Ansel Adams once said “you don’t take a photograph, you make it.” I have always thought that what he meant by this quote was the process involved in reaching the final image. It has never been about clicking a picture simply, but it involves the creativity the photographer pours into his image. And creativity and sensibility also are what transpire in the beautiful conceptual project of Finnish photograper Christoffer Relander, titled “Jarred & Displaced.”
If you ever thought you could bottle the splendid landscapes that you see around you, well someone did it before you, almost literally. Relander realized the amazing idea of bottling landscapes through the process of double exposures. It has now been slightly more than one year since he started the “Jarred & Displaced” photo project.
Relander tells me that he got the idea for this personal project around the time he learned he was going to be a father. It was about two years ago and it made him nostalgic and anxious because it hit him that he was so withdrawn from his childhood now. Therefore, “Jarred & Displaced” became a means to reconnect to his childhood dreams. And in a way, when you look at those landscapes of the south of Finland captured forever in those jars, you can almost imagine fireflies fluttering inside them. Almost surreal.
Upon seeing the pictures, some might instantly think that the landscapes have been photoshopped into those jars. It's the usual reaction in this day and age. However, Relander says that all was done in-camera. He concedes that the method to realize this concept was slower than working with a DSLR. But then, working with film the old fashion way is more exciting for him and more suitable for this project, as he had been experimenting with multiple exposures for some five years. No doubt, the unknown held some kind of thrill for Relander as he shot the jarred landscapes. "I especially enjoy the point where I have exposed a full roll of double exposures and as there is no display to tell if I succeeded or not; I just have to imagine and focus more during shoot," said Relander.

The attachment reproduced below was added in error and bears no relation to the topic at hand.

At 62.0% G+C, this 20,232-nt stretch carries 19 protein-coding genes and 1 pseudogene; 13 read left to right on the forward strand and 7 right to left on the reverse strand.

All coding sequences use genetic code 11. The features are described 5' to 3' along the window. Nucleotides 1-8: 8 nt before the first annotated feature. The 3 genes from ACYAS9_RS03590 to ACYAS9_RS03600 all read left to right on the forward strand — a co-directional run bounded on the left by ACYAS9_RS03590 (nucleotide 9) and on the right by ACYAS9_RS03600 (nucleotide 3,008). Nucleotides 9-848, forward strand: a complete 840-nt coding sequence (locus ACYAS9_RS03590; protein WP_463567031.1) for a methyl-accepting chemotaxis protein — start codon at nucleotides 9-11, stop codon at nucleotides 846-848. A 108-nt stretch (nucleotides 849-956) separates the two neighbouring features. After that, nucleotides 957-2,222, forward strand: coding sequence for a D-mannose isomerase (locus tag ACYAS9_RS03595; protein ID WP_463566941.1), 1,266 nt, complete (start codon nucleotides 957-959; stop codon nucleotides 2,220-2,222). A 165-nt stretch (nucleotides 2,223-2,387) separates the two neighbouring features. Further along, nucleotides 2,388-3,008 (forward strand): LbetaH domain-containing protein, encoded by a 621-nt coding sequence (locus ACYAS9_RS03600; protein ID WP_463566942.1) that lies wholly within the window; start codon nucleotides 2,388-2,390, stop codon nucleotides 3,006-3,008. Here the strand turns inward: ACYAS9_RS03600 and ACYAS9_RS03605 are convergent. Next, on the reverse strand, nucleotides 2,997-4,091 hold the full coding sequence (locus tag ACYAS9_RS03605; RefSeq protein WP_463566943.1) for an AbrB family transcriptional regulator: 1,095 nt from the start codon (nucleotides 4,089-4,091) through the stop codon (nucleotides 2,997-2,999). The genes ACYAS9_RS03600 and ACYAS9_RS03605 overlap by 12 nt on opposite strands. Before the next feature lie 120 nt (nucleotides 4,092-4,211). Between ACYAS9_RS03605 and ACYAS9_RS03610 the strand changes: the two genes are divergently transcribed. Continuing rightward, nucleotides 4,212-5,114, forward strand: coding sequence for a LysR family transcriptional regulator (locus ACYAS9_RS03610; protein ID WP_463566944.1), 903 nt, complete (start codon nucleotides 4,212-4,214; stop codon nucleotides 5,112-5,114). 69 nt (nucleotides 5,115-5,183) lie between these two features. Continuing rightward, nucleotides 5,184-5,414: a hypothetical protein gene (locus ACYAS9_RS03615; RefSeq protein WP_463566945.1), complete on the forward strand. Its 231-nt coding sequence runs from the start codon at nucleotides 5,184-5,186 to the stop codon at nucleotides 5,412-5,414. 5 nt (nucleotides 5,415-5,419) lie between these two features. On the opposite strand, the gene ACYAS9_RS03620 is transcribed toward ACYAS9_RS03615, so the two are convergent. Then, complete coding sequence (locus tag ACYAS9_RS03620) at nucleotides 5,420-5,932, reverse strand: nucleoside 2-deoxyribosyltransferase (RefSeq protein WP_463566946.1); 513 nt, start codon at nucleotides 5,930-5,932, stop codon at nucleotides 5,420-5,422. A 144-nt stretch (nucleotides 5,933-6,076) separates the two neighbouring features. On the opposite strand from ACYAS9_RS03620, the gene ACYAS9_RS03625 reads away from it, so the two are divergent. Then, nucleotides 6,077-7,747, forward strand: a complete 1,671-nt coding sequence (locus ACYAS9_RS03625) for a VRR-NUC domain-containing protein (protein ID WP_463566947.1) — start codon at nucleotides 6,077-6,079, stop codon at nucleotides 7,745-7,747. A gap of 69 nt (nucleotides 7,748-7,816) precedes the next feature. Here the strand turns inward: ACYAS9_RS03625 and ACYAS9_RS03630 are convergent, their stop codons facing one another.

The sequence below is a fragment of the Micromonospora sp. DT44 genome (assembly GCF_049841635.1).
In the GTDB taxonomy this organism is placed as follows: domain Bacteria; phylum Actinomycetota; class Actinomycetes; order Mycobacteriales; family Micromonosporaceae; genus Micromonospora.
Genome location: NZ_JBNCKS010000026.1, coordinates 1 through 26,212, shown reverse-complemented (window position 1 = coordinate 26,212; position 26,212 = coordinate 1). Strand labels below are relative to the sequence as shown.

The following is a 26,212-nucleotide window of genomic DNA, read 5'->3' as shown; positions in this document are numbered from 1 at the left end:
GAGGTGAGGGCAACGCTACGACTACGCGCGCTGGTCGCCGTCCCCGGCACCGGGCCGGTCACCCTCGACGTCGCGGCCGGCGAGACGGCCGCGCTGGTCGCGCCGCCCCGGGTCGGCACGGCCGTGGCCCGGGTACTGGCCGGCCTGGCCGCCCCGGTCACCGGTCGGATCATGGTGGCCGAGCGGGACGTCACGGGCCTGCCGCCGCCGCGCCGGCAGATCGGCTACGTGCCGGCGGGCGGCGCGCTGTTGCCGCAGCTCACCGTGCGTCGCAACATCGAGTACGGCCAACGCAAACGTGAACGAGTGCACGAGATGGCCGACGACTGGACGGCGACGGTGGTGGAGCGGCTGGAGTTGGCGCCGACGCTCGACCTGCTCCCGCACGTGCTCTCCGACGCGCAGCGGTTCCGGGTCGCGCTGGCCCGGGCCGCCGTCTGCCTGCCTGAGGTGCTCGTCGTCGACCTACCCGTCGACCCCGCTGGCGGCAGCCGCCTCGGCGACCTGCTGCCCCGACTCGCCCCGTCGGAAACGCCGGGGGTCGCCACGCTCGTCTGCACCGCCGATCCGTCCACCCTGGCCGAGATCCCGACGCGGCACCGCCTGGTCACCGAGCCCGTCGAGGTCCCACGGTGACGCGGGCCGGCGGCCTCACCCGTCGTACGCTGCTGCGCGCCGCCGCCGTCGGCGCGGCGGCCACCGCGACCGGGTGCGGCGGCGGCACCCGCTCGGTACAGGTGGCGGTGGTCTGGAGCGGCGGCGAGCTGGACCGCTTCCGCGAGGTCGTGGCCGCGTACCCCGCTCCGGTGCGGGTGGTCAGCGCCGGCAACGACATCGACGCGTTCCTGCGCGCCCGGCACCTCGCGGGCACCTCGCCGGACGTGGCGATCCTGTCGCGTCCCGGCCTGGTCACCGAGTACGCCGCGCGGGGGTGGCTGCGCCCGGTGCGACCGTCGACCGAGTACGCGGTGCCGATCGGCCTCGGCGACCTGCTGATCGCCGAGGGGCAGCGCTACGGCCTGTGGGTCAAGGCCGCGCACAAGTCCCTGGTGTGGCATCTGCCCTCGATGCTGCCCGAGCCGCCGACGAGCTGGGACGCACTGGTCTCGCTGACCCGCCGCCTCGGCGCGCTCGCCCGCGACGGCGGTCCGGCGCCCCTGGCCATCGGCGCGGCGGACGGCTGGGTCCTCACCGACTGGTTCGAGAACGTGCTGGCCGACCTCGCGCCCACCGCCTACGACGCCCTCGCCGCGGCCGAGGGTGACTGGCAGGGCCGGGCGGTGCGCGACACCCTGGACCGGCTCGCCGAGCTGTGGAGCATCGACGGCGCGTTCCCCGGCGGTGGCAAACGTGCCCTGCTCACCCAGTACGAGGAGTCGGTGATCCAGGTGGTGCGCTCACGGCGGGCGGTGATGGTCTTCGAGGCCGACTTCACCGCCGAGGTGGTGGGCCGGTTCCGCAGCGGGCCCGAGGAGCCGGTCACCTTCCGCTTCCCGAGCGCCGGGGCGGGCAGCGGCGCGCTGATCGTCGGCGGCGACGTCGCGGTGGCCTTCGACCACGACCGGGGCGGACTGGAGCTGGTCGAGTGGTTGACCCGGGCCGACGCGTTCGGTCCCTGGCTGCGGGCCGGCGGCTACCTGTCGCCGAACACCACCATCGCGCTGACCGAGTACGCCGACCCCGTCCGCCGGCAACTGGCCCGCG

Knowing his thoughts on the matter of shooting film, it’s easy to understand why Relander did not choose to use Photoshop to make his images. For him, the work would never be finished with Photoshop and there will always be something more to tweak. Shooting on film means that the moment he has press the shutter a second time, the manipulation is done. For sure, there are a lot of trials and errors before getting the correct image, but it keeps the whole process interesting. "It might not get perfect every time, but this is part of the process," said Relander. "I love it."
For his exhibitions, Relander explains that he prefers to develop and scan his large prints by himself. He also chose medium-format film for the different feel it offers. Sharpness may not always match his Nikon D800E, but the details are what he loves about it — film grain instead of digital noise.
All that adds to the beauty of “Jarred & Displaced.” I would like to hear your thoughts about it, but for me, those double exposures took me somewhere else for a few minutes and the video below made by Anders Lönnfeldt for the photographer definitely highlights the job done by Relander. The videographer did a great job at instilling a captivating atmosphere, one that compliments the ongoing project of Relander.
All images used with permission of Christopher Relander.